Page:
Journal Article

Green tea intake, <i>ACE</i> gene polymorphism and breast cancer risk among Chinese women in Singapore

Jian-Min Yuan, Woon-Puay Koh, Can-Lan Sun, Hin-Peng Lee and Mimi C. Yu

in Carcinogenesis

Volume 26, issue 8, pages 1389-1394
Published in print August 2005 | ISSN: 0143-3334
Published online March 2005 | e-ISSN: 1460-2180 | DOI: http://dx.doi.org/10.1093/carcin/bgi080
Green tea intake, ACE gene polymorphism and breast cancer risk among Chinese women in Singapore

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Experimental and epidemiological data have implicated a potential chemoprotective role of green tea polyphenols and a potential enhancing role of angiotensin II in the development of breast cancer in humans. Angiotensin II is converted from its precursor by angiotensin-converting enzyme (ACE). Women with low-activity genotype of the ACE gene had a reduced risk of breast cancer compared with those possessing high-activity ACE genotype. Experimental data showed that green tea polyphenols could inhibit angiotensin II-induced reactive oxygen species production. We reasoned that if this is one of the mechanisms by which green tea polyphenols protect against human breast cancer, then their effect should be more prominent among women possessing high-activity ACE genotype than women with low-activity ACE genotype. In other words, we predict a stronger inverse green tea–breast cancer association among the former versus the latter subgroup of women. To test this hypothesis, we conducted a nested case–control study involving 297 incident breast cancer cases and 665 control subjects within the Singapore Chinese Health Study. There was no association between intake frequencies of green tea and risk of breast cancer among all women or those with low-activity ACE genotype. Among women with high-activity ACE genotype, however, intake frequency of green tea was associated with a statistically significant decrease in risk of breast cancer (P for trend = 0.039); the odds ratio (95% confidence interval) was 0.33 (0.13–0.82) for women drinking green tea at least monthly and 0.29 (0.10–0.79) for those drinking green tea at least weekly compared with non-drinkers. There was a statistically significant interaction effect between green tea intake and ACE genotype on risk of breast cancer (P for interaction = 0.01). Black tea intake was unrelated to breast cancer risk irrespective of the ACE genotype. The findings of the present study highlight the importance of genetically determined factors in evaluating the role of green tea intake in the development of breast cancer.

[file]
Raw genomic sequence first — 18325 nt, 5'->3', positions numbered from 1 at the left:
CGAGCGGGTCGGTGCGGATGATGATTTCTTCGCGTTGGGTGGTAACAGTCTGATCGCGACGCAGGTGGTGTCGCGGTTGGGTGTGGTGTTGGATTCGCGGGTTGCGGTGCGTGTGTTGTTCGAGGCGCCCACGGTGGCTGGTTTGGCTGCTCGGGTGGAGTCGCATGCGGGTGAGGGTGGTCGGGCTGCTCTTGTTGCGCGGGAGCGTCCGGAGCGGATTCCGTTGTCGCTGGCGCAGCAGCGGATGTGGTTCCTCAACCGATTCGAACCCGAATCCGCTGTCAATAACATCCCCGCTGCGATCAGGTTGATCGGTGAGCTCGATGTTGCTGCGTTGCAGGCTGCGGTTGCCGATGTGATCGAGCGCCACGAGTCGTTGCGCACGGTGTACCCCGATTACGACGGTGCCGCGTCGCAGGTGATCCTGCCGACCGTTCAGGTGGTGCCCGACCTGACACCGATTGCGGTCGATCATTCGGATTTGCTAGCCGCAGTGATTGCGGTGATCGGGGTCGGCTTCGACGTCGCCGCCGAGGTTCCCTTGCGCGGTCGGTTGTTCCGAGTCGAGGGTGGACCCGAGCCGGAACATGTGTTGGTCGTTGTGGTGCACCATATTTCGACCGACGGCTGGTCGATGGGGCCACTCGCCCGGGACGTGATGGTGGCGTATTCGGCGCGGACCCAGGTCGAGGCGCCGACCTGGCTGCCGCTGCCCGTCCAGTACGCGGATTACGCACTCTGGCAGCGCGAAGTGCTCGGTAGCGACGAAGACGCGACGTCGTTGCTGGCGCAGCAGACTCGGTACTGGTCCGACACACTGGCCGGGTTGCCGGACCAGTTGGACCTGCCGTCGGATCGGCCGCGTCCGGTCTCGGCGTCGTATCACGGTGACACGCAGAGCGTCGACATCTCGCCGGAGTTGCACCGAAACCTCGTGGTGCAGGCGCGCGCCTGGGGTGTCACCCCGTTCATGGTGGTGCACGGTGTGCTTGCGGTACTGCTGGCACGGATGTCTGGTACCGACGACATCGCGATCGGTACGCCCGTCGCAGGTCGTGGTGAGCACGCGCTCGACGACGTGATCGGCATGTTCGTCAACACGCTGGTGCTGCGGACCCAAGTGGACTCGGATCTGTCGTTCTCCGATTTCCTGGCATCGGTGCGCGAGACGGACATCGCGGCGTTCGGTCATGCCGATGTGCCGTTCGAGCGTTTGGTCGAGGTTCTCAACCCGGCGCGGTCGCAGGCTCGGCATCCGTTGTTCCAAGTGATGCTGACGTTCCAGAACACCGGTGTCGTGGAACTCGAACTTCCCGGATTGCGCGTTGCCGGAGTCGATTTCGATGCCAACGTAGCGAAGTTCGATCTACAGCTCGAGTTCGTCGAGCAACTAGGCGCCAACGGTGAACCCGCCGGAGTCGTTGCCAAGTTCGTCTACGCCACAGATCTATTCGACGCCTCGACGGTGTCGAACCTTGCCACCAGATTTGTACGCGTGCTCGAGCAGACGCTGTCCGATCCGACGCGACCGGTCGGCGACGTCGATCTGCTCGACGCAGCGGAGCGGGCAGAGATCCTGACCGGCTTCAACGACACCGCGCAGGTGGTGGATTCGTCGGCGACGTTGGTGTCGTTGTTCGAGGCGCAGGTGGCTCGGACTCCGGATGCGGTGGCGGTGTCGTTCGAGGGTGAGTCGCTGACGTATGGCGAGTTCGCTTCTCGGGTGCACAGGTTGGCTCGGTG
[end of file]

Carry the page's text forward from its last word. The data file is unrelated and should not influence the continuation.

Keywords: ACE, angiotensin-converting enzyme; CI, confidence interval; COMT, catechol-O-methyltransferase; EGCG, epigallocatechin-3 gallate; OR, odds ratio; ROS, reactive oxygen species; VEGF, vascular endothelial growth factor

Journal Article.  4945 words. 

Subjects: Clinical Cytogenetics and Molecular Genetics

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